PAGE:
Varosha and gas, and the Turkish side’s ‘willingness’ to discuss options other than a bizonal, bicommunal federation, appeared on Monday to be the main bones of contention that could scupper a crucial leaders’ meeting on Friday.
Though the government remained non-committal on Monday over what it expected from the leaders’ meeting, both Turkish Foreign Minister Mevlut Cavusoglu and Turkish Cypriot leader Mustafa Akinci were open about their expectations.
Similarly, Greek Cypriot party leaders, speaking after a three-hour meeting with President Nicos Anastasiades at the presidential Troodos residence, were vocal about Turkish Cypriot plans to open Varosha, and Akinci’s proposal for a joint hydrocarbons committee, something they have already unanimously rejected. They said the meeting with the president was constructive and each party had submitted their own proposals. No one was optimistic over the talks, other than Akel’s Andros Kpyrianou who was only able to “hope” that the leaders would make the effort to try and create a more positive climate.
What appeared to become lost in the rhetoric, however, was the reason for the leaders’ meeting, which is to determine common ground for a resumption of talks leading to a new conference on Cyprus and hammer out a bizonal, bicommunal federation.
Hydrocarbons and the contentious situation on Varosha, coupled with Turkey seeking a new basis for negotiations, are more than likely to get in the way.
Turkey’s Foreign Minister Mevlut Cavusoglu said on Monday Ankara did not “exclude any solution”.
“We also don’t impose any solution model. We negotiate in a result-oriented framework but there is no benefit in starting a new process for the sake of negotiating alone,” he said at an ambassadors’ conference in the Turkish capital.
“The constructive [gas] proposals submitted by the Turkish Cypriot authorities with good intentions should have been appreciated,” he added, going on to say that Cyprus was “a national cause” for Turkey.
“The equality and security of the Turkish Cypriot people are indispensable. We will not allow steps that ignore the legitimate rights and the interests of Turkey and the Turkish Cypriots in the Eastern Mediterranean… our message to everyone interested in the region is the same. If you cooperate with us, everyone wins.”
Akinci told Turkish Cypriot newspaper Kibris the Cyprus talks had now gone into “extra time” and if what he called the rights of the Turkish Cypriots were not given, a non-solution would become permanent. “We are going [to the meeting] with an open agenda,” he said but added that the meeting would be decisive for the future of the negotiations.
The essence for him on Friday would be the natural gas issue, and more confidence-building measures and the target was a road map that would lead to a new five-party conference.
“We want a federation. If what we make will be a federation, we will learn to share the authority, the powers and the wealth. On August 9 we will see how the situation is,” he said. “To put it in another way, the game is over and the extra time is being played.”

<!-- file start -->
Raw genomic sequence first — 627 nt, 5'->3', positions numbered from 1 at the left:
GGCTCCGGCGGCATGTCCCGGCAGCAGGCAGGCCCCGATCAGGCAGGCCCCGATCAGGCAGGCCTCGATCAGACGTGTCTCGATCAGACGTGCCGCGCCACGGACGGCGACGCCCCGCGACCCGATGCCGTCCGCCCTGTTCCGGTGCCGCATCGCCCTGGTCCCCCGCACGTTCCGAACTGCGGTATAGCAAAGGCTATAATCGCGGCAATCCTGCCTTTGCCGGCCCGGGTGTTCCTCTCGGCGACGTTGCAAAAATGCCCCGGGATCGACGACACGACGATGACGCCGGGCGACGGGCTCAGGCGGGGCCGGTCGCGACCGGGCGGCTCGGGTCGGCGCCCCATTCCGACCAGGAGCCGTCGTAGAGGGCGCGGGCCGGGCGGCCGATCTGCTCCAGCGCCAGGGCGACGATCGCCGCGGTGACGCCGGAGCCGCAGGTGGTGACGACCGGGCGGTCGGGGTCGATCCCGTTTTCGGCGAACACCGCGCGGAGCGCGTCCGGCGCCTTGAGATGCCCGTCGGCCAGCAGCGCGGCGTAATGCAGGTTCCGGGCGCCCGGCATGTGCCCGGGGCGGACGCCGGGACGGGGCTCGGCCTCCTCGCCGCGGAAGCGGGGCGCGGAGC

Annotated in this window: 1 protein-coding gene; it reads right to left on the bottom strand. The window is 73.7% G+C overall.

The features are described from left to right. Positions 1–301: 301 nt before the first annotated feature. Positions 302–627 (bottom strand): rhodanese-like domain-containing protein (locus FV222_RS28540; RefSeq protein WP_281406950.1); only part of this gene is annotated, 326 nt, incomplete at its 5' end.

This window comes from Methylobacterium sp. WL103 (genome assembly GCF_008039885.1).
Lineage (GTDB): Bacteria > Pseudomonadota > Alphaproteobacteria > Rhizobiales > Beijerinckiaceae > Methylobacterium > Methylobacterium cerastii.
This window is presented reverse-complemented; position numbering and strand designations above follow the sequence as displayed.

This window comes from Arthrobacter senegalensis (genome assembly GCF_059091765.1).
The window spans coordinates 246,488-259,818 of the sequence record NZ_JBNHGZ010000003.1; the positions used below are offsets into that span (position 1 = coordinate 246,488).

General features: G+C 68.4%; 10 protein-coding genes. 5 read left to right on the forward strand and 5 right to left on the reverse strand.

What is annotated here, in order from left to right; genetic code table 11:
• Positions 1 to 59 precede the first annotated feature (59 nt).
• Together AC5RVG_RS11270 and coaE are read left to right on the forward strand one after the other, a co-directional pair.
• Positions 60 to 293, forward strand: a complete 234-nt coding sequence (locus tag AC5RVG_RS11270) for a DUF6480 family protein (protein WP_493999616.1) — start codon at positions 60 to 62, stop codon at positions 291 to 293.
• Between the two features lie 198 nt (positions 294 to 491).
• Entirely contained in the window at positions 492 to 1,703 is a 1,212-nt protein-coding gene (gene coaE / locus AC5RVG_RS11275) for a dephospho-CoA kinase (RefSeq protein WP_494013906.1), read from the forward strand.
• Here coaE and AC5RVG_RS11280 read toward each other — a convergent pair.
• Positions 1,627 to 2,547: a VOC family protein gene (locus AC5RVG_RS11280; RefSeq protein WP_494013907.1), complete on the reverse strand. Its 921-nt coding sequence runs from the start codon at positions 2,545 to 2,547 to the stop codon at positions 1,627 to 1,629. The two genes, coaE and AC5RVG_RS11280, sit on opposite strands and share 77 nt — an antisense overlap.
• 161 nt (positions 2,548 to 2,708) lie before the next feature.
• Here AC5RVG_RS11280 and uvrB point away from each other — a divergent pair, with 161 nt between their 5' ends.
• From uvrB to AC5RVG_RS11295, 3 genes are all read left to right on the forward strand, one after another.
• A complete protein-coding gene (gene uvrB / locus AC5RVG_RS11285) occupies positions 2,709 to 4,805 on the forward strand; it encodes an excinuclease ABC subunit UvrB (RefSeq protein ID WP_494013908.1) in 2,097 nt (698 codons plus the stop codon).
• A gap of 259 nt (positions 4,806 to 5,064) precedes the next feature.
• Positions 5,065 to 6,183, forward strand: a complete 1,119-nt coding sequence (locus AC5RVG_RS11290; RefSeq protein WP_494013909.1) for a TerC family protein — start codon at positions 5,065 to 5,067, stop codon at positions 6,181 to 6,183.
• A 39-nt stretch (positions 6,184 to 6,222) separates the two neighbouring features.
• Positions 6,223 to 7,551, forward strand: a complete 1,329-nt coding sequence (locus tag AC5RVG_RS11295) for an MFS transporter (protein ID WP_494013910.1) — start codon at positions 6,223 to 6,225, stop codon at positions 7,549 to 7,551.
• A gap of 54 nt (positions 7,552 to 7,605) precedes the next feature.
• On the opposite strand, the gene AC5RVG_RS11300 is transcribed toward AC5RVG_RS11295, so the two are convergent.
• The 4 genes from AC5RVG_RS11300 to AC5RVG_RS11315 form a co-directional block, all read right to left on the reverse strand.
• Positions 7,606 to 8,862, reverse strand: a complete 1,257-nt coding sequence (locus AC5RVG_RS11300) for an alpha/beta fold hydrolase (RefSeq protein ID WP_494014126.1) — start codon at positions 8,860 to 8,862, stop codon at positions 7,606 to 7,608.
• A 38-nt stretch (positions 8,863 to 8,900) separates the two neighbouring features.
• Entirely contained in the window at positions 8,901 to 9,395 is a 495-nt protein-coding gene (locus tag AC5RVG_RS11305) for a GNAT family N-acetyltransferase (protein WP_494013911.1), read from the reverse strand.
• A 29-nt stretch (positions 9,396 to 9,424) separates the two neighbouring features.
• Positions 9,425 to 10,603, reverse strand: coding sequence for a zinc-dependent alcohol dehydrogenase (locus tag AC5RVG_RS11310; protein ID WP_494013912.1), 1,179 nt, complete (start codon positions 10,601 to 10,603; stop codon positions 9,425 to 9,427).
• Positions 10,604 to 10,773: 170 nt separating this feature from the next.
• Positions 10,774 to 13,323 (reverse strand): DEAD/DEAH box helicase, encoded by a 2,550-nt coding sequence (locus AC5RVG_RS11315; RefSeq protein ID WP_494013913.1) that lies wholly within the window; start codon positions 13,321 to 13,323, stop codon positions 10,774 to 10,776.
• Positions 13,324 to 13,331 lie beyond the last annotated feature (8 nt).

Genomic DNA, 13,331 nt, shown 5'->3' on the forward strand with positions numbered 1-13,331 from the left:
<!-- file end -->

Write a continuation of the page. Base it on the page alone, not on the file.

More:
By comparison on Monday, the Greek Cypriot leadership was keeping its cards close to its chest. Government spokesman Prodromos Prodromou said Anastasiades was seeking a “creative” meeting with Akinci to created conditions for the resumption of talks on the basis of UN resolutions and the parameters set by the secretary-general in Crans-Montana in July 2017.
He did not want to pre-judge the discussions by talking about gas, and as far as Varosha was concerned “the positions of our side are known,” he said.
“We remain focused in the president’s pursuit for a creative meeting with the Turkish Cypriot leader in a bid to create in general the necessary conditions for the resumption of negotiations,” Prodromou said.
The Greek Cypriot party leaders were less circumspect.
Solidarity leader Eleni Theocharous said if Turkish Cypriots wanted to co-manage the hydrocarbons “let them come join the Republic of Cyprus”. She wished for a positive outcome to the leaders’ meeting but given the situation concerning Turkish drilling in the island’s exclusive economic zone, she was not overly optimistic.
Citizens Alliance leader Giorgos Lillikas said the chances of a positive outcome were very small. He said the leaders needed to focus on a resumption of talks because without common ground another failed Cyprus conference “would be the final nail” and, quoting Cavusoglu, would allow Turkey to promote new solution models.
Diko leader Nicolas Papadopoulos said under no circumstances should the Greek Cypriot side engage in gas co-management talks, “which seems to be Ankara’s main priority”. He said terms of reference for new talks needed to be agreed “because after every new impasse, things are much worse for us”.
Akel’s Kyprianou said Friday’s meeting was crucial.
“We have all agreed that the Cyprus problem can only be resolved through negotiations,” he said. “We expect both leaders to make every effort to slowly build a positive climate that will allow the negotiations to be resumed.”